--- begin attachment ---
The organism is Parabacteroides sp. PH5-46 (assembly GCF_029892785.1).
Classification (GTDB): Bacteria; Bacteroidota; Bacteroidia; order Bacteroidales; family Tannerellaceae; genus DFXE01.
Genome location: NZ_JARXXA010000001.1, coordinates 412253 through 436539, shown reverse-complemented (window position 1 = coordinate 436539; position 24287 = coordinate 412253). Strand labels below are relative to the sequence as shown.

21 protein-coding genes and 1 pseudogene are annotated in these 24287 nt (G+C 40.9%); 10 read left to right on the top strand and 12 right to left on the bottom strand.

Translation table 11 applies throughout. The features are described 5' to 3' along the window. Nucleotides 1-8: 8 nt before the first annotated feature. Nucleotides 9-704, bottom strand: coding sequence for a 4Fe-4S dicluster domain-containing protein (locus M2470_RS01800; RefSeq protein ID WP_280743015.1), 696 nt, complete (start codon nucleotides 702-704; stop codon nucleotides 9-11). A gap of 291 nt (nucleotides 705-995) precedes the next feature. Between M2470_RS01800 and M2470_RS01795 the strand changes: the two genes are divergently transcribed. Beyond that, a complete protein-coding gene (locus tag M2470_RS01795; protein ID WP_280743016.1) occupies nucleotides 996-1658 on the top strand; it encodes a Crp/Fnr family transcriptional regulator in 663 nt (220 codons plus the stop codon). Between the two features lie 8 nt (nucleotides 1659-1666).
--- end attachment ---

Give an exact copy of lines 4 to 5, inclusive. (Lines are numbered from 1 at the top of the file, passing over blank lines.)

21 protein-coding genes and 1 pseudogene are annotated in these 24287 nt (G+C 40.9%); 10 read left to right on the top strand and 12 right to left on the bottom strand.

Translation table 11 applies throughout. The features are described 5' to 3' along the window. Nucleotides 1-8: 8 nt before the first annotated feature. Nucleotides 9-704, bottom strand: coding sequence for a 4Fe-4S dicluster domain-containing protein (locus M2470_RS01800; RefSeq protein ID WP_280743015.1), 696 nt, complete (start codon nucleotides 702-704; stop codon nucleotides 9-11). A gap of 291 nt (nucleotides 705-995) precedes the next feature. Between M2470_RS01800 and M2470_RS01795 the strand changes: the two genes are divergently transcribed. Beyond that, a complete protein-coding gene (locus tag M2470_RS01795; protein ID WP_280743016.1) occupies nucleotides 996-1658 on the top strand; it encodes a Crp/Fnr family transcriptional regulator in 663 nt (220 codons plus the stop codon). Between the two features lie 8 nt (nucleotides 1659-1666).